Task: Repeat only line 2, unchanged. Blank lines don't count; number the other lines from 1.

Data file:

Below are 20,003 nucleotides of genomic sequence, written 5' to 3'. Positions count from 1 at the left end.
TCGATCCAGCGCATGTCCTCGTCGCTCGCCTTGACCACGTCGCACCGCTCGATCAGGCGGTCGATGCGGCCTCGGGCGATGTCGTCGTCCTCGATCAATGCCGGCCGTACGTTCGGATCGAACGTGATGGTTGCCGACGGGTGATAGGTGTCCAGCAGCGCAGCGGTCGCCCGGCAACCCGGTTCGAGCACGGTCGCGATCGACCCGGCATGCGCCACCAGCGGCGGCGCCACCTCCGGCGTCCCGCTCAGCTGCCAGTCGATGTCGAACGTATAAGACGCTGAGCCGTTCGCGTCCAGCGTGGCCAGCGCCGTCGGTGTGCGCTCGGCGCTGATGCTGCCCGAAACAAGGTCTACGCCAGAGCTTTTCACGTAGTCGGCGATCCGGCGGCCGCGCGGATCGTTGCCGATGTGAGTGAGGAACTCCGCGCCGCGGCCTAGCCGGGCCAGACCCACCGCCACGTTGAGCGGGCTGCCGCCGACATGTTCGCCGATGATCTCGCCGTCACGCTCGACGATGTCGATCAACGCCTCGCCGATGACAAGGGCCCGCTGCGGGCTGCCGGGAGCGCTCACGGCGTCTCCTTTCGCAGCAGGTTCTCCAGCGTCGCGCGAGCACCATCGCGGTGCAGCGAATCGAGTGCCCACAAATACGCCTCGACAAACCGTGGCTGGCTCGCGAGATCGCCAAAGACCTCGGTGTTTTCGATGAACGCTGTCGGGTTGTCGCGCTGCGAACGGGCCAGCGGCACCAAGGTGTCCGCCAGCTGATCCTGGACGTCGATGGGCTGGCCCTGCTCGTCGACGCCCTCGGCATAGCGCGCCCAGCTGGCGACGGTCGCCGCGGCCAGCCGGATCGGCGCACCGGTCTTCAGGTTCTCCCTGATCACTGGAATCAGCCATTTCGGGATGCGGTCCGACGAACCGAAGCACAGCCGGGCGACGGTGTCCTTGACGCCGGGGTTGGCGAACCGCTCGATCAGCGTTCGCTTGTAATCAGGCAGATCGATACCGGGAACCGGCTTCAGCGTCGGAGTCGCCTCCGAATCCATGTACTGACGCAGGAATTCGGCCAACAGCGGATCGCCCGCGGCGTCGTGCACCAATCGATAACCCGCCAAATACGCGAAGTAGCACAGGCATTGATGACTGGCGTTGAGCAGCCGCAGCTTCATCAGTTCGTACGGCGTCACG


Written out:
TCGATCCAGCGCATGTCCTCGTCGCTCGCCTTGACCACGTCGCACCGCTCGATCAGGCGGTCGATGCGGCCTCGGGCGATGTCGTCGTCCTCGATCAATGCCGGCCGTACGTTCGGATCGAACGTGATGGTTGCCGACGGGTGATAGGTGTCCAGCAGCGCAGCGGTCGCCCGGCAACCCGGTTCGAGCACGGTCGCGATCGACCCGGCATGCGCCACCAGCGGCGGCGCCACCTCCGGCGTCCCGCTCAGCTGCCAGTCGATGTCGAACGTATAAGACGCTGAGCCGTTCGCGTCCAGCGTGGCCAGCGCCGTCGGTGTGCGCTCGGCGCTGATGCTGCCCGAAACAAGGTCTACGCCAGAGCTTTTCACGTAGTCGGCGATCCGGCGGCCGCGCGGATCGTTGCCGATGTGAGTGAGGAACTCCGCGCCGCGGCCTAGCCGGGCCAGACCCACCGCCACGTTGAGCGGGCTGCCGCCGACATGTTCGCCGATGATCTCGCCGTCACGCTCGACGATGTCGATCAACGCCTCGCCGATGACAAGGGCCCGCTGCGGGCTGCCGGGAGCGCTCACGGCGTCTCCTTTCGCAGCAGGTTCTCCAGCGTCGCGCGAGCACCATCGCGGTGCAGCGAATCGAGTGCCCACAAATACGCCTCGACAAACCGTGGCTGGCTCGCGAGATCGCCAAAGACCTCGGTGTTTTCGATGAACGCTGTCGGGTTGTCGCGCTGCGAACGGGCCAGCGGCACCAAGGTGTCCGCCAGCTGATCCTGGACGTCGATGGGCTGGCCCTGCTCGTCGACGCCCTCGGCATAGCGCGCCCAGCTGGCGACGGTCGCCGCGGCCAGCCGGATCGGCGCACCGGTCTTCAGGTTCTCCCTGATCACTGGAATCAGCCATTTCGGGATGCGGTCCGACGAACCGAAGCACAGCCGGGCGACGGTGTCCTTGACGCCGGGGTTGGCGAACCGCTCGATCAGCGTTCGCTTGTAATCAGGCAGATCGATACCGGGAACCGGCTTCAGCGTCGGAGTCGCCTCCGAATCCATGTACTGACGCAGGAATTCGGCCAACAGCGGATCGCCCGCGGCGTCGTGCACCAATCGATAACCCGCCAAATACGCGAAGTAGCACAGGCATTGATGACTGGCGTTGAGCAGCCGCAGCTTCATCAGTTCGTACGGCGTCACG